Good ways to pass DB keys

Hi Guys,

I do a ton or insert and select statements, i have been getting the keys back (getKey=1) and saving them into tags for future use when i need to reference the inserted row later in the app. Is this the recommended way to pass keys around?

Some colleagues of mine were scared that if a tag didn’t get set somehow it could screw everything up and its a valid concern. I am curious to see what you guys do and if you have any suggestions? Thanks

no suggestions?

I’m not sure why you’re saving the key in a tag. Generally getKey is used when doing multiple inserts into different tables, i.e. I create a new user, I use getKey to get the new user’s id and then use that value to insert additional information about the user into another table. These two statements would generally be executed within the same script so there isn’t a reason to keep the key’s value once the script is done.

Maybe some information as to why your keeping the keys would help.

Yea, like Pat, I use a key in the same script that generated the key.

If I wanted data from a database I would just query for it using a different column of a database table.

Why would you store the keys? They are already stored in the database.

Hi Guys, the only reason I’m saving the key is because i have to reference the inserted row later. The process I’m working on can last hours or days, I do the first insert once its started, save the key and then reference the key in my update query after the process is finished.

That was the best way I could think of to have a reference to the key, the inserted row does have date columns, instead of saving the key in a tag, i could run a second query where i check for a row from that day but with no end time. There could be an issue if the process runs into the next day, just looking for some suggestions. Thanks

I see, whatever works best for your situation. If storing the IDs in the tags is working okay then that sounds fine.

Another idea is creating a new column in the same database table that your key exists in. When a process completes you must have some kind of identifying information to locate the key associated with the process: put this data in your new column. When a process completes run an update query using the identifying data.

If you can’t create a new column in the database table for some reason then you could create a new database table that contains a column to hold a key and another column to hold identifying data. Use this table to look up keys with the identifying data.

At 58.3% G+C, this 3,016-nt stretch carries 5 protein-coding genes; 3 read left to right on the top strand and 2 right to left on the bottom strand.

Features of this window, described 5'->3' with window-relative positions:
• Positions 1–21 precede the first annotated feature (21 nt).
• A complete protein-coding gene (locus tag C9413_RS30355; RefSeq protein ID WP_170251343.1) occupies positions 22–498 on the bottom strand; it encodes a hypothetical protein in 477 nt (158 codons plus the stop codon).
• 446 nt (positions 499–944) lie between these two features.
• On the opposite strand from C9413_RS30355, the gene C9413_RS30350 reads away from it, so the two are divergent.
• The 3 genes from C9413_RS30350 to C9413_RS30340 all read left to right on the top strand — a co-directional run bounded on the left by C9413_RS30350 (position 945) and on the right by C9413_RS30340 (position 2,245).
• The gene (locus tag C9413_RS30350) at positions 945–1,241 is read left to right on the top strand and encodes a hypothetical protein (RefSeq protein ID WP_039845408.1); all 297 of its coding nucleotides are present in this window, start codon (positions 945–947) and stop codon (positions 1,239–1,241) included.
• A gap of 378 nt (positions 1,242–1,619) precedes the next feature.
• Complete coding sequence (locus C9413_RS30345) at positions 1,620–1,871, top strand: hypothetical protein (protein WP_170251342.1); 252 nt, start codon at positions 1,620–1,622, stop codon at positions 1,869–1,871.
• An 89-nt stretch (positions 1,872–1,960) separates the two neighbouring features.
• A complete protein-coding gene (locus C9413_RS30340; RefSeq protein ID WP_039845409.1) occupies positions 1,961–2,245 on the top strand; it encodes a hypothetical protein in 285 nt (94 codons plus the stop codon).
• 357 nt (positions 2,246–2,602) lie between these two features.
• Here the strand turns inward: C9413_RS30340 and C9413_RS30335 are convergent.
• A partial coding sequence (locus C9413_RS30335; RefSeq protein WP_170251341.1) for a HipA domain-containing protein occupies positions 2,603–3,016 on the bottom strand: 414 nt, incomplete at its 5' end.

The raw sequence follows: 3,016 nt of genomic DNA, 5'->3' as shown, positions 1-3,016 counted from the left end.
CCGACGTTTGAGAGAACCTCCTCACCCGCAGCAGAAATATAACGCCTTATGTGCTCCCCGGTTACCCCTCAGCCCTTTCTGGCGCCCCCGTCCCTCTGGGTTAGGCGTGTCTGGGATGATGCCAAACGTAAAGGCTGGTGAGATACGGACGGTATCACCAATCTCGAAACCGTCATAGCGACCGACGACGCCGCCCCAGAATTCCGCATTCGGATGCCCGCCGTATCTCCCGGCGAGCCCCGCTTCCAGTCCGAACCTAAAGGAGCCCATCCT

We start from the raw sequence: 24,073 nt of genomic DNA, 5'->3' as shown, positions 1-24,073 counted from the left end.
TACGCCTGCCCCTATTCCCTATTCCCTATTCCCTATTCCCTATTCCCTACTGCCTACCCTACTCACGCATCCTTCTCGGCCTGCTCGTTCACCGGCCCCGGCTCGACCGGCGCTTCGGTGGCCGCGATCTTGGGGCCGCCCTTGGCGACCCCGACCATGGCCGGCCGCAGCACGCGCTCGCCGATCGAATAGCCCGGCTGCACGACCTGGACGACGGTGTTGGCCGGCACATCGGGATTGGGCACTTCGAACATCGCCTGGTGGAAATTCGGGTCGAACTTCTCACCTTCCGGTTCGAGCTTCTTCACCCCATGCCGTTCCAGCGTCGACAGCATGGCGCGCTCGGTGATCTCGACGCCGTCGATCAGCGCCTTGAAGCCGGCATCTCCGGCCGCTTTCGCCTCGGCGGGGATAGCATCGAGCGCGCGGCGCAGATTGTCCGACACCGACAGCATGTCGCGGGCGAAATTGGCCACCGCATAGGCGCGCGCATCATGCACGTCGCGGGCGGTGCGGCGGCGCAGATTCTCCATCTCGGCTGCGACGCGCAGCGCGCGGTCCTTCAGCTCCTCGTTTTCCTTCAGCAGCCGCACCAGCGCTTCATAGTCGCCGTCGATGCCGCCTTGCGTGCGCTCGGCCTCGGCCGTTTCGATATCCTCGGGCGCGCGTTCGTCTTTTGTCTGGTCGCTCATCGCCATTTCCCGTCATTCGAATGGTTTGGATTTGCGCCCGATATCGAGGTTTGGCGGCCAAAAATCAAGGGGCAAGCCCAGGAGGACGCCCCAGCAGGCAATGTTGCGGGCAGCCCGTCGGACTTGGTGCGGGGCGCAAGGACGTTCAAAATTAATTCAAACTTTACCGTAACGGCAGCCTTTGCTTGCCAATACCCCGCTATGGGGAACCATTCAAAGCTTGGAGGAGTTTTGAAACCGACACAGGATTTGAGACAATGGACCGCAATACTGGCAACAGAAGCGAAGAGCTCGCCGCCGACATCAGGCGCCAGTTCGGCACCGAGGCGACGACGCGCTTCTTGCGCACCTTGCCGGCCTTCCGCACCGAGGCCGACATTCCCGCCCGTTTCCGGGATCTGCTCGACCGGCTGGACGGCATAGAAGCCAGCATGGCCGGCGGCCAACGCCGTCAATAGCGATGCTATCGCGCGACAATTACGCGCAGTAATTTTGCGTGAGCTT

You’re table should be designed in such a way that you don’t need to save the key. You should be able to run some query to get the key or determine what row(s) in the table you should update. If you can’t then I would look at your table’s design and improve it.

A key is generally used to link data across multiple tables. I might have a user table which has the columns userID and userName, and another userAddress table which has the columns userID and userAddress. Here my userID key is used to link the userAddress to the userName. There’s no need for me to store the userID anywhere since I can query the user table and get it.

A table’s key doesn’t have to be only one column either, a key can consist of multiple columns. Let’s say I have a table called myLevels with the columns myLevelsID, dateTime, tagID, tagValue. There’s the primary key ‘myLevelsID’, but there’s also a key using the dateTime and tagID columns. So I could query my table asking for the tagValue where dateTime = ‘2013-12-06 00:00:00’ and tagID = ‘myTagname’.

In your case it sounds like you have a process, when your process starts your putting an entry into your table, when your process is complete you are updating that entry in your table. I would design the table so that I could run an update without using the key. You could have a table called myProcess with the columns myProcessID, processName, processStartTime, processEndTime along with your process data. At the start of your process you’ll insert your process data but not a value for the processEndTime, it will be NULL. When your process is complete you’ll do an update using a WHERE clause like “WHERE processName = ‘Process1’ AND processEndTime is NULL”. Don’t forget during the update to assign a value to the processEndTime.

Thanks Pat,

You’re right on, it is process related, the problem is that we have about 6 processes insetting rows into the table, so its not a 1:1 relationship. There are 6 processes and each process can have six operations going at one time. I am currently doing it as you have listed below except for the fact that I am using the get key = 1 to return the key so i can update it later when the operation is finished.

I’ll rethink the design and see if i can use you’re option and think of something similar. Thanks!